First U.S. Zika virus transmission reported, attributed to sex
The first known case of Zika virus transmission in the United States was reported in Texas on Tuesday by local health officials, who said it likely was contracted through sex and not a mosquito bite, a day after the World Health Organization declared an international public health emergency.
The virus, linked to severe birth defects in thousands of babies in Brazil, is spreading rapidly in the Americas, and WHO officials on Tuesday expressed concern that it could hit Africa and Asia as well. Zika had been thought to be spread by the bite of mosquitoes of the Aedes genus, so sexual contact as a mode of transmission would be a potentially alarming development.
The U.S. Centers for Disease Control and Prevention confirmed it was the first U.S. Zika case in someone who had not traveled abroad in the current outbreak, said CDC Director Dr. Tom Frieden on Twitter.
However, the CDC has not investigated how the virus was transmitted.
After this case, the CDC advised men to consider using condoms after traveling to areas with the Zika virus. Pregnant women should avoid contact with semen from men exposed to the virus.
The Dallas County Department of health said on Twitter that the person was infected through sexual contact with someone who had traveled to Venezuela.
The person infected did not travel to the South American country, county health officials said.
The Texas Department of State Health Services was slightly more cautious in its assessment, saying in a statement, “Case details are being evaluated, but the possibility of sexual transmission from an infected person to a non-infected person is likely in this case.”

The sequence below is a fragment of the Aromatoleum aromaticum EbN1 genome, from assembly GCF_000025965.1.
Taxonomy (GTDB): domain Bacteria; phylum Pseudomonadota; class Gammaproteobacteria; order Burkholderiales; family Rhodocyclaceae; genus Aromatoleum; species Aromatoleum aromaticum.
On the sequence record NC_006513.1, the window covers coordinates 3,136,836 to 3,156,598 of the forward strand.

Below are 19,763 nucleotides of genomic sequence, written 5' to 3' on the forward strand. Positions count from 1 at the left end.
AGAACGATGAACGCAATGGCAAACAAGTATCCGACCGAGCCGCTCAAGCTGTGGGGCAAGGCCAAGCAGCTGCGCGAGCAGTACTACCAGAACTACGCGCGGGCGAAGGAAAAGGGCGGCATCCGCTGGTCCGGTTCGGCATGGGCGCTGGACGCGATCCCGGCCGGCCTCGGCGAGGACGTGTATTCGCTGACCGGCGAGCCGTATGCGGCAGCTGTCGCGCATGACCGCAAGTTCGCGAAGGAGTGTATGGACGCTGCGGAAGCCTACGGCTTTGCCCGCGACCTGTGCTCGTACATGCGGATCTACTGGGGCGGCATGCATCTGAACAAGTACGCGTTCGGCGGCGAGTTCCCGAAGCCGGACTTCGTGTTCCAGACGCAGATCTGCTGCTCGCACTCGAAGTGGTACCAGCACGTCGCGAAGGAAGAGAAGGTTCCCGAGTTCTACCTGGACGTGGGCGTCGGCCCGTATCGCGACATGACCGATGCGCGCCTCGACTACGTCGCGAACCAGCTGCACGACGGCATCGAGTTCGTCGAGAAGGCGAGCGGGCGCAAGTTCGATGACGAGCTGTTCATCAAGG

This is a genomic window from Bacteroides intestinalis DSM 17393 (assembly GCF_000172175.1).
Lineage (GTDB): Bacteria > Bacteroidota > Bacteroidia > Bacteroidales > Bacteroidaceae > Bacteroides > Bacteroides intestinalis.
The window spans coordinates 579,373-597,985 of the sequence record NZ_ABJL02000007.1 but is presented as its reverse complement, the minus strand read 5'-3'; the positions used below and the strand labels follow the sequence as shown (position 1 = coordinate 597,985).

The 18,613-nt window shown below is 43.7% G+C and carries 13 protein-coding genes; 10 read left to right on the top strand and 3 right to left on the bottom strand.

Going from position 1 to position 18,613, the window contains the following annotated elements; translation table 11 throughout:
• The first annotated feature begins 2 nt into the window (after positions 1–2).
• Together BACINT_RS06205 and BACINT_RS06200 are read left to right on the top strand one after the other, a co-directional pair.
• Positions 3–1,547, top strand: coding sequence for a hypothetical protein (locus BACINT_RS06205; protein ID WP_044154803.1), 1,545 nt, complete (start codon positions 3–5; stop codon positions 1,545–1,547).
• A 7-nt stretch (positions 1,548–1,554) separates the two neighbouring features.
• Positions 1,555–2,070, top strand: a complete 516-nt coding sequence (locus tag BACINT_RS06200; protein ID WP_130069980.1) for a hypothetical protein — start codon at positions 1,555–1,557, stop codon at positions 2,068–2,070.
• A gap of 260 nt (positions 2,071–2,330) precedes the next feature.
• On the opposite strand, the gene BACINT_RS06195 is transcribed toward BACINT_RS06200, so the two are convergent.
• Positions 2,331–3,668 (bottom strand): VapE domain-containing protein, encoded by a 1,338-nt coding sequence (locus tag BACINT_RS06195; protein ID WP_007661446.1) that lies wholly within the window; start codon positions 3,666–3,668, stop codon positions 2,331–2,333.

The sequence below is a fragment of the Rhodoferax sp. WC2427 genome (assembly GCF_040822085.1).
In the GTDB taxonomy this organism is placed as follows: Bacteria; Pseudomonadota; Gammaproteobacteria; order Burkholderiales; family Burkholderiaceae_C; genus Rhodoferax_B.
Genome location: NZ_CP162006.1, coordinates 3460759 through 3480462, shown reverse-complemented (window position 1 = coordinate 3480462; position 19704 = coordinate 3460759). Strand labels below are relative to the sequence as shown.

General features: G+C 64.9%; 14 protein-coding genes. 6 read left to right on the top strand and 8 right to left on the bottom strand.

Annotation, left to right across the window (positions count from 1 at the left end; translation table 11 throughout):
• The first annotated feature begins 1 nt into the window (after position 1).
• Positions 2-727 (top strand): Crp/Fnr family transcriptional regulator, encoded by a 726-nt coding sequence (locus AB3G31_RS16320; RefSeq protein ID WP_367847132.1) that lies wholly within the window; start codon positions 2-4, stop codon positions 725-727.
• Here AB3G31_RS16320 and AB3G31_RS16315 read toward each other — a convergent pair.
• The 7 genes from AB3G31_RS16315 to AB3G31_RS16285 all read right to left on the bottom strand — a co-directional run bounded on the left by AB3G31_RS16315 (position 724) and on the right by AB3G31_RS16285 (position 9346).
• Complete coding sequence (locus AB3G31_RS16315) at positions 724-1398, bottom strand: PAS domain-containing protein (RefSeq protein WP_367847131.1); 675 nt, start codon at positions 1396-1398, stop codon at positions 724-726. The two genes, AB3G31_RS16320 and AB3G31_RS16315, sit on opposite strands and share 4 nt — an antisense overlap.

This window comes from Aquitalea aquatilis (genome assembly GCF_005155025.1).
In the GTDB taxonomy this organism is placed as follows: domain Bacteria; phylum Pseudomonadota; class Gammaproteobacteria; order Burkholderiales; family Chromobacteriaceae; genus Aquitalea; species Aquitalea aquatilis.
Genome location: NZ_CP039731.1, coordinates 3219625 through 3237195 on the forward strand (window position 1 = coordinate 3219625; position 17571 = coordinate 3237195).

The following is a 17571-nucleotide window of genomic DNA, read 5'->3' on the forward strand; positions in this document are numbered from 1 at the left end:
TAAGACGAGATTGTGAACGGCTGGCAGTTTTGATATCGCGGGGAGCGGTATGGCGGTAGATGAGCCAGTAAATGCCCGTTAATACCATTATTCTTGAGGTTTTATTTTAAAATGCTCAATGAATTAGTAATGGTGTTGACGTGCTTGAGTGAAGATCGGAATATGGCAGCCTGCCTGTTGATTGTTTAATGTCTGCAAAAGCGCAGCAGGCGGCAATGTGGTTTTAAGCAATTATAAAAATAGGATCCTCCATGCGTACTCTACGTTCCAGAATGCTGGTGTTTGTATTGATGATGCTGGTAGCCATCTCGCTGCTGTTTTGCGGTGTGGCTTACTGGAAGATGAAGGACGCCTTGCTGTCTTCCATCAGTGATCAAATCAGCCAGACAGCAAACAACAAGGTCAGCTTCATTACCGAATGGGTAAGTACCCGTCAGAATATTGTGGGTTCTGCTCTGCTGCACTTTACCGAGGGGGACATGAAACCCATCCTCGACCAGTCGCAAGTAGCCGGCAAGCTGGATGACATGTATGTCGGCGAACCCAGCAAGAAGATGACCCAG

County authorities said there were no reports of the virus being transmitted by mosquitoes in the Texas county.
Previously, international health officials had noted one U.S. case of possible person-to-person sexual transmission. But the Pan American Health Organization said more evidence was needed to confirm sexual contact as a means of Zika transmission. The medical literature also has one case in which the virus was detected in semen.
The virus has been reported in more than 30 countries and linked to microcephaly, in which babies have abnormally small heads and improperly developed brains.
The American Red Cross on Tuesday asked blood donors who have traveled to Zika virus outbreak areas such as Mexico, the Caribbean, or Central or South America to wait at least 28 days before donating. However, the risk of transmitting the virus through blood donations remained “extremely” low in the continental United States, the disaster relief agency said.
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